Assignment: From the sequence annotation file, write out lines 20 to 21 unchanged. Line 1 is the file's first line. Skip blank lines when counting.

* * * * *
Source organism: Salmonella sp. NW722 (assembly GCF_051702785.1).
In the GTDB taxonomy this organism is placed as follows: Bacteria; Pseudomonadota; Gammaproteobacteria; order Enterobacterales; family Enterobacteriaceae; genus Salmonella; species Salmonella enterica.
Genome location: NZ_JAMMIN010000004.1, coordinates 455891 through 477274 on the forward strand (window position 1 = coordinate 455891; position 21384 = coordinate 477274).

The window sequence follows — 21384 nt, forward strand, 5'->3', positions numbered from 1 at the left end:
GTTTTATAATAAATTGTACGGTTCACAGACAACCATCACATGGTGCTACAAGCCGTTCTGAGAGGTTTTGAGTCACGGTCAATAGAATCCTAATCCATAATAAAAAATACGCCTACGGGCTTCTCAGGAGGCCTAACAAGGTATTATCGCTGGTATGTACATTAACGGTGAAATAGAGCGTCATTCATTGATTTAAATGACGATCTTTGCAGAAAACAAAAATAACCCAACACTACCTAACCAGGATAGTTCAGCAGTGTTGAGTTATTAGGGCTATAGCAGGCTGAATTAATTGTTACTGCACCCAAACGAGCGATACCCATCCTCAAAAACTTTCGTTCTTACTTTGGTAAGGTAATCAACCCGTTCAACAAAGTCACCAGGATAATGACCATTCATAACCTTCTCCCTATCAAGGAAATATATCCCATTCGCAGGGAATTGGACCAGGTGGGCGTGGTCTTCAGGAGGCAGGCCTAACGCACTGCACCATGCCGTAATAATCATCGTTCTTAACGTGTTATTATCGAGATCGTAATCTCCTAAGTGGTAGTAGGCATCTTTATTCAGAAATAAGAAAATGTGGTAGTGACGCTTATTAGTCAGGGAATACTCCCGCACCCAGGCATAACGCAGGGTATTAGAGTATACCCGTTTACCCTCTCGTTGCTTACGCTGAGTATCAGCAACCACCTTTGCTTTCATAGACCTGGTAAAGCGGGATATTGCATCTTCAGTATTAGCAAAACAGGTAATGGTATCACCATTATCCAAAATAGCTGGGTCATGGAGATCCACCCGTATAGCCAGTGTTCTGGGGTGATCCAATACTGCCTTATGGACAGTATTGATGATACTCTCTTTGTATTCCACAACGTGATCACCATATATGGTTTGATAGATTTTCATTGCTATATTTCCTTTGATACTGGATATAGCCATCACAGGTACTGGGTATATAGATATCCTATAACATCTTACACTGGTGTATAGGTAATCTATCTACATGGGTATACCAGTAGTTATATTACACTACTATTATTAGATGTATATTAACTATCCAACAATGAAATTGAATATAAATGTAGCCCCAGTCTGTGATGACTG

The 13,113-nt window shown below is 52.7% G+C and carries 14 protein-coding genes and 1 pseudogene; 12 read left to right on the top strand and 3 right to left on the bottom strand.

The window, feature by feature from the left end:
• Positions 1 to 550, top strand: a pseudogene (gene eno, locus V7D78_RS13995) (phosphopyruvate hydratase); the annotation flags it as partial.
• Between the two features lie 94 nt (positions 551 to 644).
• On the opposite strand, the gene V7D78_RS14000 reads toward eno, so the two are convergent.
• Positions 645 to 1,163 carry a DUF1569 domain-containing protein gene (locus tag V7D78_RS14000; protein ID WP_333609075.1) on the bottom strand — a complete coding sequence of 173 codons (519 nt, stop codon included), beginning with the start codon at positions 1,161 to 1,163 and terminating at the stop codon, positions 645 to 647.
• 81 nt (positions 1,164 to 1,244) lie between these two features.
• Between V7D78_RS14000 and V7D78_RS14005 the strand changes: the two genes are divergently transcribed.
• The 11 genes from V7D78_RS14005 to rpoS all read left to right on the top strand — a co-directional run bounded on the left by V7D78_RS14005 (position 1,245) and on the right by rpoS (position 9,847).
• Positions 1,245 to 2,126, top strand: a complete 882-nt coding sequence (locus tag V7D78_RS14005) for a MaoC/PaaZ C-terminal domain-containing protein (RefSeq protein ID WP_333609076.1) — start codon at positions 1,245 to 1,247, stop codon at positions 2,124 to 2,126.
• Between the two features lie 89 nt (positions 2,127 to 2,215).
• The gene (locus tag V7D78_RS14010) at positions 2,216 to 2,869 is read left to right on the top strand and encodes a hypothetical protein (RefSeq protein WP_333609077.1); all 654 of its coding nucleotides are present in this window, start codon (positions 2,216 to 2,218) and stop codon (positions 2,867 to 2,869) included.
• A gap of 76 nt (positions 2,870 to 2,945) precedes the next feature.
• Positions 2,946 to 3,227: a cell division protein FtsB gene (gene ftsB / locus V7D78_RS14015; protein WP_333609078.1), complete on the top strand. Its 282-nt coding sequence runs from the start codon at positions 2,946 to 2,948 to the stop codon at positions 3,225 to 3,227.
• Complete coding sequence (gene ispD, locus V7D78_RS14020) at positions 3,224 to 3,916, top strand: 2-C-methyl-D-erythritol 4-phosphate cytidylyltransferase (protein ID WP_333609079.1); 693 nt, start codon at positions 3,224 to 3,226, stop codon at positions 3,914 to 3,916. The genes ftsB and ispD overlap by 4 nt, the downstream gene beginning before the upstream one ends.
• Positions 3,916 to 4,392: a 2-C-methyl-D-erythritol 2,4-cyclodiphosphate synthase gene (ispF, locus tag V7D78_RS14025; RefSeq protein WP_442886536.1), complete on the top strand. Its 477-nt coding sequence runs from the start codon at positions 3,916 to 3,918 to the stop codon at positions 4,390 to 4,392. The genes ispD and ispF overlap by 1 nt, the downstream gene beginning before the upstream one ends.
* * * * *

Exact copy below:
• Complete coding sequence (gene ispD, locus V7D78_RS14020) at positions 3,224 to 3,916, top strand: 2-C-methyl-D-erythritol 4-phosphate cytidylyltransferase (protein ID WP_333609079.1); 693 nt, start codon at positions 3,224 to 3,226, stop codon at positions 3,914 to 3,916. The genes ftsB and ispD overlap by 4 nt, the downstream gene beginning before the upstream one ends.
• Positions 3,916 to 4,392: a 2-C-methyl-D-erythritol 2,4-cyclodiphosphate synthase gene (ispF, locus tag V7D78_RS14025; RefSeq protein WP_442886536.1), complete on the top strand. Its 477-nt coding sequence runs from the start codon at positions 3,916 to 3,918 to the stop codon at positions 4,390 to 4,392. The genes ispD and ispF overlap by 1 nt, the downstream gene beginning before the upstream one ends.